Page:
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How to Pick a Programming Language

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Every ten years the thought occurs to me that I should stop writing about technology and instead learn software programming and be a programmer. I know PHP but many people don’t consider that to be a real programming language (I tend to agree, although it has evolved into a real language). And I know front end languages like HTML, CSS, and some JavaScript. Plus I can read many programming languages because of writing about technology.

Lately, I’ve been writing about software that uses Java and Groovy, a scripting language that fits well with Java. And there’s some Kotlin tossed in. If I do switch to programming instead of writing, I’ll probably learn those languages.

But what about you? If you want to learn a programming language, where would you begin? The answer depends on what you want to do and what interests you about programming.

If you want to play with programming, to see what it’s like, then Python is a great place to start. It’s an easy to read language yet has enough structure to teach you what to look for when coding. The repl.it website, this magazine, and many books and online sites have Python tutorials to help you become familiar with the basics of programming and Python.

If you really want to fool around, find a Sphero robot which lets you program with block code then see how that code translates to a simple programming language.

For people who want to play with programming without getting too deep too fast, Python and Scratch and products like Sphero probably are a good place to start. These languages are fairly easy to figure out and they reward playing.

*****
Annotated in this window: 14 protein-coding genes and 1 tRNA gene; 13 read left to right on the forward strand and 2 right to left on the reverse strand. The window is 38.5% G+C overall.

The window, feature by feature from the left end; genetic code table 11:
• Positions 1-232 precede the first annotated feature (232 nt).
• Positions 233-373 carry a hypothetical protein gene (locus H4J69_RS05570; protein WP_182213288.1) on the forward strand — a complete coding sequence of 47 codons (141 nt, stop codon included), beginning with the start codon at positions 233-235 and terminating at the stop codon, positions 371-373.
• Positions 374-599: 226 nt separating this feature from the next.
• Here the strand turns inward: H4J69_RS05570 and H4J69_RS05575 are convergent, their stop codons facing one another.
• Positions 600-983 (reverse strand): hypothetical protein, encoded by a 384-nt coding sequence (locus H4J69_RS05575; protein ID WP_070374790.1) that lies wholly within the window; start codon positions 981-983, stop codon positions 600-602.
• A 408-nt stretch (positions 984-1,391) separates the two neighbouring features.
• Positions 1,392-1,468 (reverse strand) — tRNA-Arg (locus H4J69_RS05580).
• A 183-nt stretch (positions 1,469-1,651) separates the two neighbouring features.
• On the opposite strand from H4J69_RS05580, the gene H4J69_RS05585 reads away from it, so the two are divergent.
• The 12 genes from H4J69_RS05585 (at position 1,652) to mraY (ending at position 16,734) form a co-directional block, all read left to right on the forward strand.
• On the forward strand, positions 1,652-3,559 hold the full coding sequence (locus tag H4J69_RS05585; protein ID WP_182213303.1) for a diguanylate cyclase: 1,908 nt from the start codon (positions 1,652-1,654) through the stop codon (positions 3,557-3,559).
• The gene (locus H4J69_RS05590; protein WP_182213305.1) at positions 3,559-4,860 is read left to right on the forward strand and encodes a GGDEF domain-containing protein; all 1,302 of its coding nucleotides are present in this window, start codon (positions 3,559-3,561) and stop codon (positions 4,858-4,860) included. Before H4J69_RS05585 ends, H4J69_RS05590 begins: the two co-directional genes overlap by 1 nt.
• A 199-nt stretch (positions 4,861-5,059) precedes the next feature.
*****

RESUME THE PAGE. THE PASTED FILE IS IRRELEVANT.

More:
If you’re more serious about programming, or you’ve played with simple programming and want to learn more, then Python is another good place to start. Lots of people use Python for machine learning, for example, and business software. Plus the Python language is mature with lots of features.

Beyond Python for serious programming, the question of what language to learn depends on your interests.

If you’re curious about the internals of computer hardware and software, for example, then you might explore Assembly and C. These are complex languages that translate the 1s and 0s of computer hardware into data used by operating systems and software interfaces.

However, most people serious about programming learn either (or both) Java or C# (called C sharp) or C++. The latter two are Microsoft technologies. And Java works on many operating systems including Windows. All three languages are heavily used in business.

The last option is a little quirky. I hear there are still COBOL software applications in use. It’s possible you could learn a language from 1959 and get work! The COBOL language is still under development. And there’s at least one online emulator (so you can practice without installing software) and an editor optimized for COBOL.

Whatever language you decide to start with and evolve into over time, it’s important to learn by doing. Create small applications using what you learn. Use online forums like Stack Exchange and any search engine to look up error messages and find solutions to problems you encounter. Find tutorials and books that show how to create applications. Find online emulators to practice your language. And, if you become serious about programming, be sure to set up a page on Github to upload your coding projects to show people who might hire you to create software.

I find programming to be both solitary and social. While lots of coding is done by oneself, defining and solving problems often involves people working together. Communities like Stack Exchange, for example, let people work together to pose questions and provide solutions. If you decide to try coding, whatever language you choose, hopefully you’ll enjoy both working on your own and with others.

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